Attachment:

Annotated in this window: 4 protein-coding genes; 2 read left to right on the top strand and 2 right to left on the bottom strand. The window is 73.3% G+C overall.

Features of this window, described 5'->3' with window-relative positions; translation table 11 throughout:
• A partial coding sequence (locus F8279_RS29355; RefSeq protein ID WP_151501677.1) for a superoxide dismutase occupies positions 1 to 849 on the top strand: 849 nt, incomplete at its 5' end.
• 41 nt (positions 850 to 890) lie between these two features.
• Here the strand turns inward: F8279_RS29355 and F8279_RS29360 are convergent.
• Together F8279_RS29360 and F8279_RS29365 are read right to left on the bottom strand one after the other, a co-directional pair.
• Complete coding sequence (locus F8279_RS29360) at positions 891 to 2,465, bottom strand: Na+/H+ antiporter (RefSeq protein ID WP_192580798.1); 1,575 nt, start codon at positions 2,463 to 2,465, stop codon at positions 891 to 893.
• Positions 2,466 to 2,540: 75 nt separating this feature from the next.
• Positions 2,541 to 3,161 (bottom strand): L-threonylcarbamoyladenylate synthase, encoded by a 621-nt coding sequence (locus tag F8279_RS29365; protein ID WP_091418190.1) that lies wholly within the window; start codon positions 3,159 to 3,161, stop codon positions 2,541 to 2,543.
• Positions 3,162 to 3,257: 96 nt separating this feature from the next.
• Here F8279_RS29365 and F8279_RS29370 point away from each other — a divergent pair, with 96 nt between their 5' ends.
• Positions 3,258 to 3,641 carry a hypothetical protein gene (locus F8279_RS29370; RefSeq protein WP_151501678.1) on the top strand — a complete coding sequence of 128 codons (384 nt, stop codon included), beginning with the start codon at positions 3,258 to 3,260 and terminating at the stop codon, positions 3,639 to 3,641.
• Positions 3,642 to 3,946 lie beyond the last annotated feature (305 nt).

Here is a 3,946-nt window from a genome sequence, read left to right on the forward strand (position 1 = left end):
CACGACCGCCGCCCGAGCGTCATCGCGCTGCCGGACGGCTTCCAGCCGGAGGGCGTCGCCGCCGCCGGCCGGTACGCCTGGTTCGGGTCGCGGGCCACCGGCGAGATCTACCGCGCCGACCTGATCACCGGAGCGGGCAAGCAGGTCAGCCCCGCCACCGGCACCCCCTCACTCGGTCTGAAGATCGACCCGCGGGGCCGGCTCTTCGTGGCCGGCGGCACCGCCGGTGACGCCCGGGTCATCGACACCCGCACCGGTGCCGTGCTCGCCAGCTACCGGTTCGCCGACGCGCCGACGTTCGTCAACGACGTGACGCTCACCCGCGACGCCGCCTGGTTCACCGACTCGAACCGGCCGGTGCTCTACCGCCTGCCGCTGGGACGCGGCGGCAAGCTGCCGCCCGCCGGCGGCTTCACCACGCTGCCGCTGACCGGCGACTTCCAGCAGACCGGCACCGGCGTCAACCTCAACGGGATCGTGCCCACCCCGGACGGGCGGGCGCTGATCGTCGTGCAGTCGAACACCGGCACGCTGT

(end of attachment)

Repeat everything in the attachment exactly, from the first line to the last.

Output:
Annotated in this window: 4 protein-coding genes; 2 read left to right on the top strand and 2 right to left on the bottom strand. The window is 73.3% G+C overall.

Features of this window, described 5'->3' with window-relative positions; translation table 11 throughout:
• A partial coding sequence (locus F8279_RS29355; RefSeq protein ID WP_151501677.1) for a superoxide dismutase occupies positions 1 to 849 on the top strand: 849 nt, incomplete at its 5' end.
• 41 nt (positions 850 to 890) lie between these two features.
• Here the strand turns inward: F8279_RS29355 and F8279_RS29360 are convergent.
• Together F8279_RS29360 and F8279_RS29365 are read right to left on the bottom strand one after the other, a co-directional pair.
• Complete coding sequence (locus F8279_RS29360) at positions 891 to 2,465, bottom strand: Na+/H+ antiporter (RefSeq protein ID WP_192580798.1); 1,575 nt, start codon at positions 2,463 to 2,465, stop codon at positions 891 to 893.
• Positions 2,466 to 2,540: 75 nt separating this feature from the next.
• Positions 2,541 to 3,161 (bottom strand): L-threonylcarbamoyladenylate synthase, encoded by a 621-nt coding sequence (locus tag F8279_RS29365; protein ID WP_091418190.1) that lies wholly within the window; start codon positions 3,159 to 3,161, stop codon positions 2,541 to 2,543.
• Positions 3,162 to 3,257: 96 nt separating this feature from the next.
• Here F8279_RS29365 and F8279_RS29370 point away from each other — a divergent pair, with 96 nt between their 5' ends.
• Positions 3,258 to 3,641 carry a hypothetical protein gene (locus F8279_RS29370; RefSeq protein WP_151501678.1) on the top strand — a complete coding sequence of 128 codons (384 nt, stop codon included), beginning with the start codon at positions 3,258 to 3,260 and terminating at the stop codon, positions 3,639 to 3,641.
• Positions 3,642 to 3,946 lie beyond the last annotated feature (305 nt).

Here is a 3,946-nt window from a genome sequence, read left to right on the forward strand (position 1 = left end):
CACGACCGCCGCCCGAGCGTCATCGCGCTGCCGGACGGCTTCCAGCCGGAGGGCGTCGCCGCCGCCGGCCGGTACGCCTGGTTCGGGTCGCGGGCCACCGGCGAGATCTACCGCGCCGACCTGATCACCGGAGCGGGCAAGCAGGTCAGCCCCGCCACCGGCACCCCCTCACTCGGTCTGAAGATCGACCCGCGGGGCCGGCTCTTCGTGGCCGGCGGCACCGCCGGTGACGCCCGGGTCATCGACACCCGCACCGGTGCCGTGCTCGCCAGCTACCGGTTCGCCGACGCGCCGACGTTCGTCAACGACGTGACGCTCACCCGCGACGCCGCCTGGTTCACCGACTCGAACCGGCCGGTGCTCTACCGCCTGCCGCTGGGACGCGGCGGCAAGCTGCCGCCCGCCGGCGGCTTCACCACGCTGCCGCTGACCGGCGACTTCCAGCAGACCGGCACCGGCGTCAACCTCAACGGGATCGTGCCCACCCCGGACGGGCGGGCGCTGATCGTCGTGCAGTCGAACACCGGCACGCTGT